A Princeton University study proves just that; according to research psychologists, urges to eat sugar may be a form of addiction and share some of the same physiological characteristics of drug dependence. Researchers found that when animals were given a daily supply sugar and then a portion of the supply was decreased, they exhibited signs of withdrawal such as teeth chattering. Animals that binged on normal food with no sugar did not show signs of withdrawal, and even animals that were given a regular intake of food and sugar water did not show signs of withdrawal.

A change in brain chemistry actually takes place when sugar triggers the brain to produce natural opioids, a chemical that resemble morphine's pharmacological effects found primarily in the central nervous system.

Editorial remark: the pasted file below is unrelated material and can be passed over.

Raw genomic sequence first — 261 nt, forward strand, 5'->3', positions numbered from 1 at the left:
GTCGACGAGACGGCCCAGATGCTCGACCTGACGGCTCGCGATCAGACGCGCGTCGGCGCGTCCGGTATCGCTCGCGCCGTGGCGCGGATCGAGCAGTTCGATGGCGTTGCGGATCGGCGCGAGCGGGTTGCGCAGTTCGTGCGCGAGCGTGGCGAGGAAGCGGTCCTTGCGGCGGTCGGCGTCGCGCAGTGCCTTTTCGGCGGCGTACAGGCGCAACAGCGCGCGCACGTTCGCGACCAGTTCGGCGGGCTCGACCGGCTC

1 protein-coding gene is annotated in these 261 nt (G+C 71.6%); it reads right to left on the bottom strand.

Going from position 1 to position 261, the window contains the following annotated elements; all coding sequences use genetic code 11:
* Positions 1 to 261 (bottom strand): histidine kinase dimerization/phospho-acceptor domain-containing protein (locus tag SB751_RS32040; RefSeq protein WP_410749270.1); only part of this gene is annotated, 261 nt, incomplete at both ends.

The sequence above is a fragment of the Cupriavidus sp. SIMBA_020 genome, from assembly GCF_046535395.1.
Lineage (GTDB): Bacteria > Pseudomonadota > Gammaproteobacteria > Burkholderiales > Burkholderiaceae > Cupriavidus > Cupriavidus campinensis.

"We think that is a key to the addition process," said Bart Hoebel, Princeton neuroscientist who led the study. "The brain is getting addicted to its own opioids as it would morphine or heroin. Drugs give a bigger effect, but it is essentially the same process."

The study concluded and coincided with Alpert and Farris' assertion that high levels of sugar will cause withdrawal, similar to that of a cocaine addict. The Princeton researchers suggest the term should not be "sugar addict," but rather "sugar-dependent."

In order to avoid the foreboding withdrawals, Farris recommends replacing the everyday sweet snack with a fruit plus a protein. The sugar will simulate the same reaction in the brain, and the protein will maintain the blood sugars at a steady pace.